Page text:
Ansys CFD Optimization Case Study: Gas Turbine Stage

A popular application for both Ansys CFX and CAESES® is turbomachinery. CFX is one of the leading CFD software solutions for turbomachinery applications and provides streamlined workflows for setup and postprocessing, as well as suitable computational models. CAESES®, on the other hand, comes with dedicated parametric modeling environment for all turbomachinery components, like axial and radial blades, casings, and volutes.

ANSYS CFD Optimization Turbine Stage

The subject of this investigation is an axial turbine stage consisting of a stator with 30 vanes and a rotor with 59 blades. Following boundary conditions are applied:

  • 25,000 rpm
  • 400 kPa total pressure at the inlet
  • 1,000 K inlet temperature
  • 262.4 kPa static pressure at the outlet
  • A mass flow of approximately 6.3 kg/s at the outlet

The objectives of the optimization are to maximize the isentropic efficiency, as well as the power.

Geometry Parameterization

The geometry parameterization is based on a parametric 2D airfoil definition, which gets transformed to a stream surface and obtains its corresponding set of parameter values from radial distribution functions. Using this approach, the exact 3D airfoil shape can be derived for any arbitrary radial position and the blade surface can be generated as a continuous sweep. The design parameters are then applied to the shape of the radial distribution functions, as opposed to discrete airfoil sections, allowing for a flexible but efficient variation of the geometry. Additionally, the shape of the (leading edge) stacking curve can be controlled for further variability.

ANSYS CFD Optimization Parametric Geometry
Turbine Stage in the CAESES GUI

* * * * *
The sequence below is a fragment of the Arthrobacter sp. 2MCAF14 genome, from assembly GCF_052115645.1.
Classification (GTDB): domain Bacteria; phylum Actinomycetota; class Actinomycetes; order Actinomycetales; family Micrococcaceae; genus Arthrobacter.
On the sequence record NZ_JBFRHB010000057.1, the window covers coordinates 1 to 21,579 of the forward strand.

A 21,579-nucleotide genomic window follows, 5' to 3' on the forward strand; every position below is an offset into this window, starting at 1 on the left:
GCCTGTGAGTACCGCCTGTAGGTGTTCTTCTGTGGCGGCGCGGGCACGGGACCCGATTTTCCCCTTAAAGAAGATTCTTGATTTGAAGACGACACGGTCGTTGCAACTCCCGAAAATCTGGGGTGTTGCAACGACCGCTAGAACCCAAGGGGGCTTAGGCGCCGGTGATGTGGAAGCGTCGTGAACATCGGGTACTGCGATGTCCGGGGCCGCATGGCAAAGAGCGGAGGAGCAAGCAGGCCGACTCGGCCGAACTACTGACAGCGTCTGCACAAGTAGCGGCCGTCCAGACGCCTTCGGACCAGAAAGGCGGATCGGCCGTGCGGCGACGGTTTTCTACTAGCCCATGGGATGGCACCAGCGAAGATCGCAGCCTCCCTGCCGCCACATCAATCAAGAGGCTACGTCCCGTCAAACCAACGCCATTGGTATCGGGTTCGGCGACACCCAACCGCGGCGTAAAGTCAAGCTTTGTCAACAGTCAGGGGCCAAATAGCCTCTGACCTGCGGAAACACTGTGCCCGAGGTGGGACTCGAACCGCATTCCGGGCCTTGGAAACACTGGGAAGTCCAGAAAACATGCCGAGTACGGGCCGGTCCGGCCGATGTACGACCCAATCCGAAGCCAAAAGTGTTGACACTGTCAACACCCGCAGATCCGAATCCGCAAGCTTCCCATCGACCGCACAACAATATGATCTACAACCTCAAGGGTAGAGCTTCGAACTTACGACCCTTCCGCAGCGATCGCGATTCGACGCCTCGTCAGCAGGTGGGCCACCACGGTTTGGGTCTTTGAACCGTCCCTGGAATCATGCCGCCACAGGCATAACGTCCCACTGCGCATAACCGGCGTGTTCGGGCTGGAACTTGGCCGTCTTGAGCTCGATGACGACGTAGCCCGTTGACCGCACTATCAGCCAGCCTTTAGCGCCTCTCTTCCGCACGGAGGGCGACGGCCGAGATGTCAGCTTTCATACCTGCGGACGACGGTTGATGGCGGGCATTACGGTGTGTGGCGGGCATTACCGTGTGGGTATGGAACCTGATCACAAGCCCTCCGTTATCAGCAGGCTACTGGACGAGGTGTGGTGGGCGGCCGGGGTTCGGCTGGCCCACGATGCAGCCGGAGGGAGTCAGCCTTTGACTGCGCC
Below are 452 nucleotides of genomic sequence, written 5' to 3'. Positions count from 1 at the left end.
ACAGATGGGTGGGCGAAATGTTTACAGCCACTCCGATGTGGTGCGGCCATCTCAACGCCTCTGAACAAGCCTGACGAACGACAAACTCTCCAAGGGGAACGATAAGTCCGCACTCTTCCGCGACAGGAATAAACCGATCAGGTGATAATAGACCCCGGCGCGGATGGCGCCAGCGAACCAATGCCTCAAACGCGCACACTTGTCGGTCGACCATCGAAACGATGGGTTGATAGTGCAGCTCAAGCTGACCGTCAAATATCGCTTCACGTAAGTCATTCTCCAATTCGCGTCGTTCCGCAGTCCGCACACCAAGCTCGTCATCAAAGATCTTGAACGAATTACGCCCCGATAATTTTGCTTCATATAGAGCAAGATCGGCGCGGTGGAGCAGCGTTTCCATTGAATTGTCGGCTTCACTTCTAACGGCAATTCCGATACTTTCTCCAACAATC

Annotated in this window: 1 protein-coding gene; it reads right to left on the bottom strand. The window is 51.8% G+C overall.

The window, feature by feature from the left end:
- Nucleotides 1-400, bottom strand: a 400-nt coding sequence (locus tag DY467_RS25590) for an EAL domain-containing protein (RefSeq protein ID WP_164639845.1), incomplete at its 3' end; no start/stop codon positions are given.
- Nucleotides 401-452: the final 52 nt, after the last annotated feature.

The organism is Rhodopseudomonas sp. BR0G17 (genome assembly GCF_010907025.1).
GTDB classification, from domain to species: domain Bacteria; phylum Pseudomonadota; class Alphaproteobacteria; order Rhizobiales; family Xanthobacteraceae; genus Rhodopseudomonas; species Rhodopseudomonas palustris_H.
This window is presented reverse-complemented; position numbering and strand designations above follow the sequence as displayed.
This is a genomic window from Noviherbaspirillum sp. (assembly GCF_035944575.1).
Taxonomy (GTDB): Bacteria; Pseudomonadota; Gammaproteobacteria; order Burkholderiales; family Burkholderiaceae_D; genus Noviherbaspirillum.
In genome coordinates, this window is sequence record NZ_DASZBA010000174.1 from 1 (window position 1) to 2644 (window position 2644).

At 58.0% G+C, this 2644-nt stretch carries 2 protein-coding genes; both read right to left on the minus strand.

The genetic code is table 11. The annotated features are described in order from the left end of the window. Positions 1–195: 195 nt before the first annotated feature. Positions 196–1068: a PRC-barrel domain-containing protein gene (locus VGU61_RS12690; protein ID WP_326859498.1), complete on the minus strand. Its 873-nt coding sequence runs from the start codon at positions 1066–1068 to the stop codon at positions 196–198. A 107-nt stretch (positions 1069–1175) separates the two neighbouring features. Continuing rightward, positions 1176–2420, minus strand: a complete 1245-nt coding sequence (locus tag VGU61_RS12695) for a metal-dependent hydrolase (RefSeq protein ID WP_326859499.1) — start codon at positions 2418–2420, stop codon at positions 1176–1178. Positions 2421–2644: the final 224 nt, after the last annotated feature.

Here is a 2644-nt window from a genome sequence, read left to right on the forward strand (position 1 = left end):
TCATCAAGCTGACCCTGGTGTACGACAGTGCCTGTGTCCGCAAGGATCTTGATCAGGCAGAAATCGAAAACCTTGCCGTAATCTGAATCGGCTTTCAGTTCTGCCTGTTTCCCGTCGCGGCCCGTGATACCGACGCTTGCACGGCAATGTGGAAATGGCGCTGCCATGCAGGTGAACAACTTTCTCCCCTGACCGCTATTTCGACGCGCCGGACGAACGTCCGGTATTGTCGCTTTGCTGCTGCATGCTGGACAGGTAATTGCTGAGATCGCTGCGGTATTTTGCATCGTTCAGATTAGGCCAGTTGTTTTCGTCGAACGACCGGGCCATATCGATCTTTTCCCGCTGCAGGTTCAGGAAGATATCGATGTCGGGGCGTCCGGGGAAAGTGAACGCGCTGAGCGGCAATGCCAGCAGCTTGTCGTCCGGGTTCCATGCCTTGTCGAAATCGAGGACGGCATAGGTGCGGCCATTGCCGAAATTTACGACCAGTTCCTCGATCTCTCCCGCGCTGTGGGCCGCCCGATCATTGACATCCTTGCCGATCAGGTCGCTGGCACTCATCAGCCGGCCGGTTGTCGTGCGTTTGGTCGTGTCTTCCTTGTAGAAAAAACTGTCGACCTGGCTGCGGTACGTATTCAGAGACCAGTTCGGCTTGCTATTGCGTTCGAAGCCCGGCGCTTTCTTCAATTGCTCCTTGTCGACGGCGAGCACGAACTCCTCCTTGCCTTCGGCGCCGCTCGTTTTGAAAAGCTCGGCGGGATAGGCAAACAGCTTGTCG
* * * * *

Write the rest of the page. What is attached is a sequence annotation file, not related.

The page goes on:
7 design parameters are defined for rotor blade and stator vane, respectively, for a total of 14 optimization variables. These control:

  • Stagger angle
  • Leading edge radius
  • Leading edge wedge angle
  • Leading edge metal angle
  • Trailing edge metal angle
  • Circumferential bow (stator) or lean (rotor)
  • Axial bow
Stagger Angle
Leading Edge Radius
Leading Edge Wedge Angle
Leading Edge Metal Angle
Trailing Edge Metal Angle
Circumferential Bow
Axial Bow
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Stagger Angle
Leading Edge Radius
Leading Edge Wedge Angle
Leading Edge Metal Angle
Trailing Edge Metal Angle
Circumferential Bow
Axial Bow
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Workflow Integration

The dedicated CAESES TurboGrid app is used to integrate CAESES in the Workbench process. This uses custom exports to transfer the bladed geometry to TurboGrid as either sectional data or surface geometry. The exports take care of all necessary preparation steps to provide files that can be interpreted in the automated process by TurboGrid. Sectional data include point data for a given number of blade sections, as well as hub and shroud contour, while the surface geometry also includes boundary/feature curves and is exported in ICEM Tetin format.

Two separate TurboGrid instances are used for stator vane and rotor blade and the combined case is solved in CFX, with a computation time of 5-10 minutes per variant.

Ansys Workbench Process Diagram
TurboGrid Imported Topology
TurboGrid Mesh
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Ansys Workbench Process Diagram
TurboGrid Imported Topology
TurboGrid Mesh
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Optimization Process and Results

While, strictly speaking, a formal optimization was not carried out, the investigation consisted of a thorough design space exploration with 268 design using a Latin Hypercube Sampling process through the Ansys DesignXplorer. The results formed a rather well defined “Pareto” frontier, from which improved designs could easily be identified. Furthermore, the results showed a most pronounced correlation of the objective functions with the trailing edge metal and stagger angles for both rotor and stator.

Optimization results: comparison of numerical values and geometries with baseline

This design study resulted not only in two significantly improved design candidates, but also demonstrated the efficacy of the simulation-driven design approach using Ansys CFD in combination with a powerful geometry processing, as provided by CAESES®.

More Information

Watch the webinar recording about this case study here.

See this overview for the possibilities and capabilities that CAESES® offers for turbomachinery design.

Questions?

Please do not hesitate to get in touch with us if you have questions in the context of your specific application. We look forward to discussing it together with you!